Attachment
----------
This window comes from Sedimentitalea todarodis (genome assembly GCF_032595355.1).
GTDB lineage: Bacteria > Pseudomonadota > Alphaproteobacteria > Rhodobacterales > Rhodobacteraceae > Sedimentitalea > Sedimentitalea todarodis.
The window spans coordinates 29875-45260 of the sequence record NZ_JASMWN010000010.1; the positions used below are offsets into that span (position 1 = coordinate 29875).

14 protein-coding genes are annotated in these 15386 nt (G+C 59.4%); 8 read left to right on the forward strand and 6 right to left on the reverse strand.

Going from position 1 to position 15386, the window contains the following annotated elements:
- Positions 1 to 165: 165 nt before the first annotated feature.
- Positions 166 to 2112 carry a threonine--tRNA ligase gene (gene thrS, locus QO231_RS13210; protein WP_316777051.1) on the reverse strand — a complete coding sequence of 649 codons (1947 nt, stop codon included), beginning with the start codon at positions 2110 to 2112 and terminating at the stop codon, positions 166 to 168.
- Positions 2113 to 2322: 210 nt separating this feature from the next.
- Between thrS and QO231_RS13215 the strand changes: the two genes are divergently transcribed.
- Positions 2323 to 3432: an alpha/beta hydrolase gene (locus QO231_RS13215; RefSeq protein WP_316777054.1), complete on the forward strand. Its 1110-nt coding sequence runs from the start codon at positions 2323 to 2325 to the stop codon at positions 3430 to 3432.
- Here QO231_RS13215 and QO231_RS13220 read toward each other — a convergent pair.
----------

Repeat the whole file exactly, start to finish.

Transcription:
This window comes from Sedimentitalea todarodis (genome assembly GCF_032595355.1).
GTDB lineage: Bacteria > Pseudomonadota > Alphaproteobacteria > Rhodobacterales > Rhodobacteraceae > Sedimentitalea > Sedimentitalea todarodis.
The window spans coordinates 29875-45260 of the sequence record NZ_JASMWN010000010.1; the positions used below are offsets into that span (position 1 = coordinate 29875).

14 protein-coding genes are annotated in these 15386 nt (G+C 59.4%); 8 read left to right on the forward strand and 6 right to left on the reverse strand.

Going from position 1 to position 15386, the window contains the following annotated elements:
- Positions 1 to 165: 165 nt before the first annotated feature.
- Positions 166 to 2112 carry a threonine--tRNA ligase gene (gene thrS, locus QO231_RS13210; protein WP_316777051.1) on the reverse strand — a complete coding sequence of 649 codons (1947 nt, stop codon included), beginning with the start codon at positions 2110 to 2112 and terminating at the stop codon, positions 166 to 168.
- Positions 2113 to 2322: 210 nt separating this feature from the next.
- Between thrS and QO231_RS13215 the strand changes: the two genes are divergently transcribed.
- Positions 2323 to 3432: an alpha/beta hydrolase gene (locus QO231_RS13215; RefSeq protein WP_316777054.1), complete on the forward strand. Its 1110-nt coding sequence runs from the start codon at positions 2323 to 2325 to the stop codon at positions 3430 to 3432.
- Here QO231_RS13215 and QO231_RS13220 read toward each other — a convergent pair.